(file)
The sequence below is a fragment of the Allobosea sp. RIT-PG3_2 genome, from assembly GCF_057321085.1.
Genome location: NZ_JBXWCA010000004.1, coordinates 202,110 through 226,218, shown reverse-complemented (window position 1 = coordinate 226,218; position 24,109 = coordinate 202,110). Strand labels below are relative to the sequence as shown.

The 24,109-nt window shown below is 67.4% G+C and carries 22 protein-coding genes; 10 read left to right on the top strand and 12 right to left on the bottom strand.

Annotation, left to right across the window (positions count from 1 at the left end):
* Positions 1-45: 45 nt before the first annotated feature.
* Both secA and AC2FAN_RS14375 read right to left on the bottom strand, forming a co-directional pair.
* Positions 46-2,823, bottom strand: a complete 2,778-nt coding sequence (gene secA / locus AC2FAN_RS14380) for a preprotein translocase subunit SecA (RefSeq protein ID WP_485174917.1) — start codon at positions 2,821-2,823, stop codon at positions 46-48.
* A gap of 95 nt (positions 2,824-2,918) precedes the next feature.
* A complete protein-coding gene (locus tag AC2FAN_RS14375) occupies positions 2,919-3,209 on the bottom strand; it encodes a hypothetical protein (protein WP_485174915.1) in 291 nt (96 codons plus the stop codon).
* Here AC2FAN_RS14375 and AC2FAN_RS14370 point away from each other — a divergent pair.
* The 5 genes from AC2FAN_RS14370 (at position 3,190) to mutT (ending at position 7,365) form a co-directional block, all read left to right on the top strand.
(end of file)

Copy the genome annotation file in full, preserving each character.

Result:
The sequence below is a fragment of the Allobosea sp. RIT-PG3_2 genome, from assembly GCF_057321085.1.
Genome location: NZ_JBXWCA010000004.1, coordinates 202,110 through 226,218, shown reverse-complemented (window position 1 = coordinate 226,218; position 24,109 = coordinate 202,110). Strand labels below are relative to the sequence as shown.

The 24,109-nt window shown below is 67.4% G+C and carries 22 protein-coding genes; 10 read left to right on the top strand and 12 right to left on the bottom strand.

Annotation, left to right across the window (positions count from 1 at the left end):
* Positions 1-45: 45 nt before the first annotated feature.
* Both secA and AC2FAN_RS14375 read right to left on the bottom strand, forming a co-directional pair.
* Positions 46-2,823, bottom strand: a complete 2,778-nt coding sequence (gene secA / locus AC2FAN_RS14380) for a preprotein translocase subunit SecA (RefSeq protein ID WP_485174917.1) — start codon at positions 2,821-2,823, stop codon at positions 46-48.
* A gap of 95 nt (positions 2,824-2,918) precedes the next feature.
* A complete protein-coding gene (locus tag AC2FAN_RS14375) occupies positions 2,919-3,209 on the bottom strand; it encodes a hypothetical protein (protein WP_485174915.1) in 291 nt (96 codons plus the stop codon).
* Here AC2FAN_RS14375 and AC2FAN_RS14370 point away from each other — a divergent pair.
* The 5 genes from AC2FAN_RS14370 (at position 3,190) to mutT (ending at position 7,365) form a co-directional block, all read left to right on the top strand.